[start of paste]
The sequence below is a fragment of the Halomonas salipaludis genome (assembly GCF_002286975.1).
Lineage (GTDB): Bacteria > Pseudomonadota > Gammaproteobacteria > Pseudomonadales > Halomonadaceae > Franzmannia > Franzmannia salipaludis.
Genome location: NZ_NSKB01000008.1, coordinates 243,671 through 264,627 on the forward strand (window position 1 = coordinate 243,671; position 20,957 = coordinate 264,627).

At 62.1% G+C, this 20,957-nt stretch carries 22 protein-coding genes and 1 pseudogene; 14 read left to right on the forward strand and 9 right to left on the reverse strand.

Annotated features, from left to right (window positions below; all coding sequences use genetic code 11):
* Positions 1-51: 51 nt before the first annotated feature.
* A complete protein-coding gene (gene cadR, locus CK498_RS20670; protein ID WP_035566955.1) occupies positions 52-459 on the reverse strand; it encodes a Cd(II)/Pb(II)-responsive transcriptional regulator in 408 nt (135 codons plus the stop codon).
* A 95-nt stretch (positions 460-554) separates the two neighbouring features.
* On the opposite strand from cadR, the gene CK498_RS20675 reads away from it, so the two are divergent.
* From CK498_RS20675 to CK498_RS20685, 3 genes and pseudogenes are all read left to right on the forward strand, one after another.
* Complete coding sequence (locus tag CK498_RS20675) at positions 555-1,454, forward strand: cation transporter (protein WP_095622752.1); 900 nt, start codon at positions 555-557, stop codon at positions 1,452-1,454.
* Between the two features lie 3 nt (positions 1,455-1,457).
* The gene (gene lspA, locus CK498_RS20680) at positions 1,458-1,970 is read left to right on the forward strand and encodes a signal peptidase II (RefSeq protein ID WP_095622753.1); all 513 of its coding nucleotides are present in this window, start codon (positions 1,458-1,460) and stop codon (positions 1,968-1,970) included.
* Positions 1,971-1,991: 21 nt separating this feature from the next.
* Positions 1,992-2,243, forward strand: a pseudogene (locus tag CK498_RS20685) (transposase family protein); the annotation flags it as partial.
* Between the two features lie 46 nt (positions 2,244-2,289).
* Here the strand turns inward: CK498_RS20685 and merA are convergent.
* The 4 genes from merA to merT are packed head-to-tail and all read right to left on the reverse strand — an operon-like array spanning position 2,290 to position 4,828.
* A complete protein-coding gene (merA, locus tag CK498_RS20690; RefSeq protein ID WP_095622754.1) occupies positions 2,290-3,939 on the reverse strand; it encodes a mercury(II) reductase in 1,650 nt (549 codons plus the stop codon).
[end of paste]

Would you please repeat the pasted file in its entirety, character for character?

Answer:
The sequence below is a fragment of the Halomonas salipaludis genome (assembly GCF_002286975.1).
Lineage (GTDB): Bacteria > Pseudomonadota > Gammaproteobacteria > Pseudomonadales > Halomonadaceae > Franzmannia > Franzmannia salipaludis.
Genome location: NZ_NSKB01000008.1, coordinates 243,671 through 264,627 on the forward strand (window position 1 = coordinate 243,671; position 20,957 = coordinate 264,627).

At 62.1% G+C, this 20,957-nt stretch carries 22 protein-coding genes and 1 pseudogene; 14 read left to right on the forward strand and 9 right to left on the reverse strand.

Annotated features, from left to right (window positions below; all coding sequences use genetic code 11):
* Positions 1-51: 51 nt before the first annotated feature.
* A complete protein-coding gene (gene cadR, locus CK498_RS20670; protein ID WP_035566955.1) occupies positions 52-459 on the reverse strand; it encodes a Cd(II)/Pb(II)-responsive transcriptional regulator in 408 nt (135 codons plus the stop codon).
* A 95-nt stretch (positions 460-554) separates the two neighbouring features.
* On the opposite strand from cadR, the gene CK498_RS20675 reads away from it, so the two are divergent.
* From CK498_RS20675 to CK498_RS20685, 3 genes and pseudogenes are all read left to right on the forward strand, one after another.
* Complete coding sequence (locus tag CK498_RS20675) at positions 555-1,454, forward strand: cation transporter (protein WP_095622752.1); 900 nt, start codon at positions 555-557, stop codon at positions 1,452-1,454.
* Between the two features lie 3 nt (positions 1,455-1,457).
* The gene (gene lspA, locus CK498_RS20680) at positions 1,458-1,970 is read left to right on the forward strand and encodes a signal peptidase II (RefSeq protein ID WP_095622753.1); all 513 of its coding nucleotides are present in this window, start codon (positions 1,458-1,460) and stop codon (positions 1,968-1,970) included.
* Positions 1,971-1,991: 21 nt separating this feature from the next.
* Positions 1,992-2,243, forward strand: a pseudogene (locus tag CK498_RS20685) (transposase family protein); the annotation flags it as partial.
* Between the two features lie 46 nt (positions 2,244-2,289).
* Here the strand turns inward: CK498_RS20685 and merA are convergent.
* The 4 genes from merA to merT are packed head-to-tail and all read right to left on the reverse strand — an operon-like array spanning position 2,290 to position 4,828.
* A complete protein-coding gene (merA, locus tag CK498_RS20690; RefSeq protein ID WP_095622754.1) occupies positions 2,290-3,939 on the reverse strand; it encodes a mercury(II) reductase in 1,650 nt (549 codons plus the stop codon).